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ROSH HASANA- Jewish New Year

Rosh hasana is a serious celebration to meditate on the evil deeds done during the year and plan how they could compensate their loved ones.

From this day begins a period of ten days of repentance and introspection, ending in Yom Kippur. Rosh hasana worship lasts up to four hours and is then blown up to a hundred times in the rams horn so that people would wake up and think about how they could become better people.

JOM KIPPUR - a great day of atonement


Yom Kippur is the holiest day of the year. Then many Jews alienated from the religion will come to the synagogue to celebrate  common celebration.

All adults over the age of 13 fast all day and spend it in synagogue services in repentance.

The day ends with a long blow to the sofar (ram’s horn).

SOCKS - Leaf House Party

During Sukkot, one recalls the temporary huts that the Israelites built during their 40-year wilderness trek. Huts are still being built on the branches and balconies from the branches.

Sukkot also has the meaning of a harvest festival and the fruits and vegetables that hang from the roofs of the huts resemble it.

On the last day of the Sukkot Feast, the Torah is also celebrated, for then it has been read in the synagogue at the end of the year.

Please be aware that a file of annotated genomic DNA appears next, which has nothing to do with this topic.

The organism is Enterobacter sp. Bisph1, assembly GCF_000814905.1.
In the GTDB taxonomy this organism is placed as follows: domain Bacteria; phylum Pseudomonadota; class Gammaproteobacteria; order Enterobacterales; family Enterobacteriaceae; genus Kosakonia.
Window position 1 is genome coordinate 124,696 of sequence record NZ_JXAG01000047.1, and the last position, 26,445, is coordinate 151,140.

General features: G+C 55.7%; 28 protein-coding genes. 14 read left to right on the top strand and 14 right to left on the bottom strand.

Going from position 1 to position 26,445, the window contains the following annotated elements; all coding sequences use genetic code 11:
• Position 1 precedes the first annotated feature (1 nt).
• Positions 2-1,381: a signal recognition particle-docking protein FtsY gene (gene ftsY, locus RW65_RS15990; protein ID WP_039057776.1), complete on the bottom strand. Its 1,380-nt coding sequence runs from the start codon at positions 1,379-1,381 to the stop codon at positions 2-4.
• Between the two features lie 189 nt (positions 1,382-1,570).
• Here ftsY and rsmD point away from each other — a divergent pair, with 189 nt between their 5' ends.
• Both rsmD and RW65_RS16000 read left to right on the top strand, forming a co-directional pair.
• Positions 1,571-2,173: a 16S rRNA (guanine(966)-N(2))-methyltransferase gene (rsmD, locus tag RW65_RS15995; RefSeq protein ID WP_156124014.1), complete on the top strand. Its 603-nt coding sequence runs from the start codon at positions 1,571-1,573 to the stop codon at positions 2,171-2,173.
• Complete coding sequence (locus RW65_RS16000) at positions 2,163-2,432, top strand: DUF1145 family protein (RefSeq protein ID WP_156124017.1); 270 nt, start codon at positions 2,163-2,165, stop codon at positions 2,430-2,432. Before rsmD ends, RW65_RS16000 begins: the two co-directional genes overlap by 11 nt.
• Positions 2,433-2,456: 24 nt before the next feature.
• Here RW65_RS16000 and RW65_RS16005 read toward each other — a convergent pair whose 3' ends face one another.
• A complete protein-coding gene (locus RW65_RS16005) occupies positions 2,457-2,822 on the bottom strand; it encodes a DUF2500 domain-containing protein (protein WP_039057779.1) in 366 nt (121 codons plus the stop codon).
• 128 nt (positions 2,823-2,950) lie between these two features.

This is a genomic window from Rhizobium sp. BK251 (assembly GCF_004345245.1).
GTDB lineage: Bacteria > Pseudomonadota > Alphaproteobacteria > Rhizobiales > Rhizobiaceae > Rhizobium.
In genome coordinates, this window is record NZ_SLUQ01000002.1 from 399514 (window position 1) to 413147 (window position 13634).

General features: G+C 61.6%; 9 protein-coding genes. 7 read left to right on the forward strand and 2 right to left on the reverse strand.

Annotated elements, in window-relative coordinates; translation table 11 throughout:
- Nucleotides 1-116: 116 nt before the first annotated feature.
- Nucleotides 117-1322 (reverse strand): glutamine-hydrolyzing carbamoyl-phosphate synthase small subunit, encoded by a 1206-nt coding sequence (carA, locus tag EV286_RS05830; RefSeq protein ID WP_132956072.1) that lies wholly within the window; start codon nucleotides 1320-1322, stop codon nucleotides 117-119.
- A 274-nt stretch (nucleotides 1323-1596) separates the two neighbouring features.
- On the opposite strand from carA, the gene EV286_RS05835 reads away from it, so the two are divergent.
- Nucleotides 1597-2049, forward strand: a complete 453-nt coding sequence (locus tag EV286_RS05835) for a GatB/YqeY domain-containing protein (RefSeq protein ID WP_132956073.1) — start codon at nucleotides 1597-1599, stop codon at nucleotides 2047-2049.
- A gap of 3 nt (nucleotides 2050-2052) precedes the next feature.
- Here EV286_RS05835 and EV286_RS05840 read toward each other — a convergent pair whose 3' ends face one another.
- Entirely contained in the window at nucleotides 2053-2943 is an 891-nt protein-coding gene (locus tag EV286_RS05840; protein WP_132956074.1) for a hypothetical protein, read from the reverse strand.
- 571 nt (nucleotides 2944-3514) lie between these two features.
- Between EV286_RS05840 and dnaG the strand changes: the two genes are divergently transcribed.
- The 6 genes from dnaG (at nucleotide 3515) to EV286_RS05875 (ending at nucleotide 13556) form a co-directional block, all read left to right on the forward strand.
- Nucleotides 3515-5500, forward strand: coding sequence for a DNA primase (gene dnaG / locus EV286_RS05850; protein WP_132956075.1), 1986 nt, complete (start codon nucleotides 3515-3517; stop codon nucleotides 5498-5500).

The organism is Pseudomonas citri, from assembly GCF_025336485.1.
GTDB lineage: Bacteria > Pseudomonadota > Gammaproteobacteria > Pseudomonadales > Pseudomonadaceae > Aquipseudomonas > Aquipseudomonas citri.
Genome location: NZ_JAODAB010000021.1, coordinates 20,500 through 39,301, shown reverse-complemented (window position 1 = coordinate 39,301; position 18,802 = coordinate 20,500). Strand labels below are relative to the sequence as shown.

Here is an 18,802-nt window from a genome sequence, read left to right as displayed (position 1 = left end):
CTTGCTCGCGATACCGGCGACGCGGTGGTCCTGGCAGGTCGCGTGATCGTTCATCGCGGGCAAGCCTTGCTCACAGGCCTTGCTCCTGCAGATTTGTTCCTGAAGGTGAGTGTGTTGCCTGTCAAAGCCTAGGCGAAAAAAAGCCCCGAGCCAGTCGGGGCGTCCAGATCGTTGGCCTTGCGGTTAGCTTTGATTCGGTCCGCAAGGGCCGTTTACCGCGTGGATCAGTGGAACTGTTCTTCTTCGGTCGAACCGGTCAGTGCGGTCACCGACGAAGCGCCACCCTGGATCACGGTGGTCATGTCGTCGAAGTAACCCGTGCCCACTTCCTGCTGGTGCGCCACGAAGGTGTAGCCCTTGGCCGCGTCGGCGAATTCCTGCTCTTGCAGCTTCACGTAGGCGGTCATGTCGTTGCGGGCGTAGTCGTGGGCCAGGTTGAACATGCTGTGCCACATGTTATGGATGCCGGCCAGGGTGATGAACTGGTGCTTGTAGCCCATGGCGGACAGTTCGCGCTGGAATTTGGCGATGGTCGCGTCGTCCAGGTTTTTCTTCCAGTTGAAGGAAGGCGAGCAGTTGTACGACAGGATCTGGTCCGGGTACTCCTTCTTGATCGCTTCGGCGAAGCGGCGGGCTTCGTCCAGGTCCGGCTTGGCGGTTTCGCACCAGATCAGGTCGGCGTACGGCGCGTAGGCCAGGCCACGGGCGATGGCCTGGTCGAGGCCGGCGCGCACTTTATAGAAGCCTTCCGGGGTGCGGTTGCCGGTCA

The congregation walks the Torah scrolls, carrying around the synagogue, dancing and singing joyfully (this feast calls for


Here  the eight-day celebration commemorates the Maccabean supremacy of the Syrian Greeks who ruled Israel 2,200 years ago. Then (165 BC)  they consecrated Jerusalem  the temple again.

Every day, one new candle is lit on a 9-pronged candlestick at a party. with a servant candle.

Hanukkah often happens quite close to Christian Christmas and that is why it has also become a favorite party for children. The celebration involves giving gifts to children.


Purim is a happy celebration reminiscent of how Esther saved her cunning  and, with the help of his uncle Mordecai, the Jewish community of Persia. This is why Purim's most important tradition  is reading the book of Esther.

The festive tradition is also associated with enjoying good food and drink

PESAH - Easter

The most important people in the Easter meal are the children. The family gathers for a seder meal, which is enjoyed on the first two festive evenings. That is when the Haggada, or the account of the liberation of Egypt from slavery, is read. Haggada urges every generation to pass on this tradition to their children, as everyone must be able to personally experience leaving Egypt.

The ingredients of the Seder meal and their symbolic meaning are explained to the children:

roasted tibia = biblical temple sacrifice

fried egg = Sacrificial gifts given in the temple

parsley = Easter is equivalent to the spring harvest

a plate of chopped apples, nuts, and wine symbolizes the masonry mortar used by the Israelites in slavery

bitter herbs = The bitterness of slavery


Celebration of SAVUOT weeks

This celebration commemorates the Torah given on Mount Sinai to Moses and the liberation of the people  of idolatry.

The first of the party  on the day the Torah is studied and the Ten Commandments are read in worship, symbolically referring to the entire Torah.

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